Former Independence resident Milton F. “Mit” Hughes has recently deposited in the Jackson County Historical Society’s Archives a collection of stories about his Jackson County families titled, “Bygone Days.” Mit, 84, and now living in Indiana, has invested considerable time to draft a nearly 400-page memoir that his family is sure to treasure. And because of his generous donation, the public may also have access to first-hand accounts that would otherwise have been lost to time.
Rarely do we see recent history written so expertly as in “Bygone Days.” It’s a gem. It features colorful recollections in the form of an anecdotal autobiography. Every page brims with local history through lively stories and vivid descriptions, with emphasis on the times Jackson Countians dealt with the Great Depression and triumphed through World War II.
Mr. Hughes tells of life along Blue Ridge Boulevard and of the 39th Street area extending along Crackerneck Road to U.S. 40, long before they became subdivisions and big-box shopping areas, like Independence Center, Bolger Square and Eastland Shopping Center.
Every page is enlivened by warm feeling, humor, the atmosphere of the Dust Bowl and hard times, and it conveys the glory of boyhood and family life. Hughes portrays people he knew at Pitcher School and William Chrisman High School, where he was graduated in 1946. He also tells stories of his ancestors and relatives – details about them that future generations may only glean from “Bygone Days.”
Hughes tells of dairy farming, of travel over the Great Plains in winter, and of home maintenance under old-fashion standards. He portrays the persons who influenced him in his youth.
But, he also ranges farther out. He records his experiences at Scout Camp, in Florida, at Harvard College, and eventually in Europe. In all, he achieves a high degree of historical validity, while entertaining the reader and drawing unforgettable pictures, through his clear narrative style.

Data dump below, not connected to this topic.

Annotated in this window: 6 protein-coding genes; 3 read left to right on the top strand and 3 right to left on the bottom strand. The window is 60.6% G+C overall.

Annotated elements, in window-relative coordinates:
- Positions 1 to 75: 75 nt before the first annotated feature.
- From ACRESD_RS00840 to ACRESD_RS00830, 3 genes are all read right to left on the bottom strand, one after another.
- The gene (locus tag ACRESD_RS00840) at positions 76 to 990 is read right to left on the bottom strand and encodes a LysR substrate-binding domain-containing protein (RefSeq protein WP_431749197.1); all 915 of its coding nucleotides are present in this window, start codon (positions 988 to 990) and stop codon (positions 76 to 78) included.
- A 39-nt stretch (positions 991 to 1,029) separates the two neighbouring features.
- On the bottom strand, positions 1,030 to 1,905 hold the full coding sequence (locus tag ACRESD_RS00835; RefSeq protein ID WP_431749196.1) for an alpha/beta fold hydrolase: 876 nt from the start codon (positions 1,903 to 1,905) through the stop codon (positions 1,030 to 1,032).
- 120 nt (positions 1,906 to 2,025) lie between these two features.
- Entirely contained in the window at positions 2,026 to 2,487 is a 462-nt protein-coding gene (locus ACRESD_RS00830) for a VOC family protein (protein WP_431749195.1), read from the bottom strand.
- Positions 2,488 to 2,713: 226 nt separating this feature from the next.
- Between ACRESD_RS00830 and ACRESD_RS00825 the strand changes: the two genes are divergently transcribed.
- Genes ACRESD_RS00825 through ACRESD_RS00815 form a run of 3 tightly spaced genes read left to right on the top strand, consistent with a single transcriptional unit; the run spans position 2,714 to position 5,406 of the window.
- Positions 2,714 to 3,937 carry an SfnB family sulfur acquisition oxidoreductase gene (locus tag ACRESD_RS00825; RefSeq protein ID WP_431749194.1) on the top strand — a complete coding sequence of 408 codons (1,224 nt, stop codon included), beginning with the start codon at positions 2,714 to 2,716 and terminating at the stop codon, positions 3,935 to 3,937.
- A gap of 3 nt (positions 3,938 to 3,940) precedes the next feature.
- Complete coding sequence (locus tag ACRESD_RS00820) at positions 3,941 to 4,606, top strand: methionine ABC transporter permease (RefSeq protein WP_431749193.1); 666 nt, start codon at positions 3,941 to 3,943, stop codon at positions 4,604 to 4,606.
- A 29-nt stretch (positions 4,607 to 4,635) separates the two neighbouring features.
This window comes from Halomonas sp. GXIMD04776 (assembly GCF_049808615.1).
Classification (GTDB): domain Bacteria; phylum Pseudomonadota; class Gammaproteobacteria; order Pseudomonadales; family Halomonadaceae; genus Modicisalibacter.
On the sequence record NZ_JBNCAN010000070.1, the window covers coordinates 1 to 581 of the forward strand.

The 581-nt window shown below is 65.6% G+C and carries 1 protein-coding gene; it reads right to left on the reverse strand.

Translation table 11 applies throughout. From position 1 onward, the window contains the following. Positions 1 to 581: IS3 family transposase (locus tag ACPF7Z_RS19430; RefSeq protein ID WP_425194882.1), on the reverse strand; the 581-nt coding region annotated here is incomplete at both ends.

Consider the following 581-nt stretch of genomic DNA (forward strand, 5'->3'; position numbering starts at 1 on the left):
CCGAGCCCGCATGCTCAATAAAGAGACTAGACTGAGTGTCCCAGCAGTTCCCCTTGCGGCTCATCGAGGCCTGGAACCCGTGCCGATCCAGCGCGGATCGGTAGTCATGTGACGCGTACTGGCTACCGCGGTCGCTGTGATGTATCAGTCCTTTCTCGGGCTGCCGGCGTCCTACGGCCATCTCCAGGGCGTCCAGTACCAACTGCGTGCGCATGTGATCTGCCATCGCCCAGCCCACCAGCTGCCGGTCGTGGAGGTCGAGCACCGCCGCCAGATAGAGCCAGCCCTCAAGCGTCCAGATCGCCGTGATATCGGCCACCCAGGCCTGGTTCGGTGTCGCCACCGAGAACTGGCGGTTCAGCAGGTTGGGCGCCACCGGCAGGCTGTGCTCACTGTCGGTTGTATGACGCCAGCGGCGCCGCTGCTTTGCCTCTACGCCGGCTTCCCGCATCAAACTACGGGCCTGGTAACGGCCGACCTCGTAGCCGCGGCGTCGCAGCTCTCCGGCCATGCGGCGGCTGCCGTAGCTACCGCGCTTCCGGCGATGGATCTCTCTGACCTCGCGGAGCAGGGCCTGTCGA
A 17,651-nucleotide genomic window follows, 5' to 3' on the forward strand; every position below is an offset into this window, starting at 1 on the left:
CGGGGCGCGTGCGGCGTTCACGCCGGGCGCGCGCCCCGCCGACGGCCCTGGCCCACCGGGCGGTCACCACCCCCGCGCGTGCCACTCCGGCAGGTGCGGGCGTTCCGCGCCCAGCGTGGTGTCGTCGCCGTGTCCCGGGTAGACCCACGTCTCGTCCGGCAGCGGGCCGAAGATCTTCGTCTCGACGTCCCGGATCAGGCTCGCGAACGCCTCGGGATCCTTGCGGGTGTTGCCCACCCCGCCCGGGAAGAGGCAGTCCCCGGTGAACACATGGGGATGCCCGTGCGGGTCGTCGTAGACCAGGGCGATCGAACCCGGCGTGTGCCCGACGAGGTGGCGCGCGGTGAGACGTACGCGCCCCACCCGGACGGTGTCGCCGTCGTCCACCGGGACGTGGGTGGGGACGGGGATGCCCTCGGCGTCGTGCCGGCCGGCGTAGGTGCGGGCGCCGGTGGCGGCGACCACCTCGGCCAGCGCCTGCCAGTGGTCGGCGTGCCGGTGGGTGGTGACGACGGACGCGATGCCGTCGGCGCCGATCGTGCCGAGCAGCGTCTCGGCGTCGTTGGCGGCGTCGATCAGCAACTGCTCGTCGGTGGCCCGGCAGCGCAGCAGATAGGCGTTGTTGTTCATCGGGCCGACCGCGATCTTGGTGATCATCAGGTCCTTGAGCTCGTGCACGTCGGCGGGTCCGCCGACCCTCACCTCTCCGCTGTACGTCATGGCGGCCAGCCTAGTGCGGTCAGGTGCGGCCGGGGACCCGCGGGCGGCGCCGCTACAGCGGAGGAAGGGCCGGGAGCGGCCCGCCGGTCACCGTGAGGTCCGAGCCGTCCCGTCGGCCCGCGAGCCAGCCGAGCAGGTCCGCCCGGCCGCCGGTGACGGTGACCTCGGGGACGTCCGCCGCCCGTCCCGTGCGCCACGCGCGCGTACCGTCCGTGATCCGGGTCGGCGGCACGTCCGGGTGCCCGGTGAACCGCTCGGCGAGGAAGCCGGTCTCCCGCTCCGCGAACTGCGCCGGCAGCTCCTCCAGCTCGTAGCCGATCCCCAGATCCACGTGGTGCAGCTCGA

“Bygone Days” contains 77 pages of photographs. And Society Archives volunteer Pati Kidwell helped to create an index to enable readers greater access in locating particular names, places and subjects.
Writing one’s life story is daunting, keeping most people from starting. Plus, most believe their lives aren’t extraordinarily worth writing. I disagree, since too many patrons approach the Jackson County Historical Society’s Archives lamenting they wished they’d listened more closely father or grandmother when they were younger. “Now they’re gone.” Would you want your grand or great-great grandchildren to have the same lament?
We recommend you write down one memory at a time. Start with your favorite. If you find yourself diverging to another topic, start and make that a separate story. If you never do another, you’ll have one more than when you started. But, I guarantee once you start you’ll have another, random story you want to record. Before you know it you may have a nice collection. Pass them down.
Page 2 of 2 - Go the extra step, Donate it to the Society’s Archives. That’s the extraordinary difference between one reader and the next – the very few who will document and then donate materials for posterity.
While the society’s copy is available for research on-site by appointment (call 816-252-7454) and copies of selected pages or the entire document may be made for a nominal fee, a second copy has been deposited at the Midwest Genealogy Center, and, once bound and cataloged, may be borrowed from the library on a 30-day loan (this may be another couple of months at this printing).
Congratulations and thank you, Mr. Hughes (and Mrs. Hughes, who we acknowledge as accomplishing a supreme secretarial feat).
David W. Jackson is archives and education director of the Jackson County Historical Society.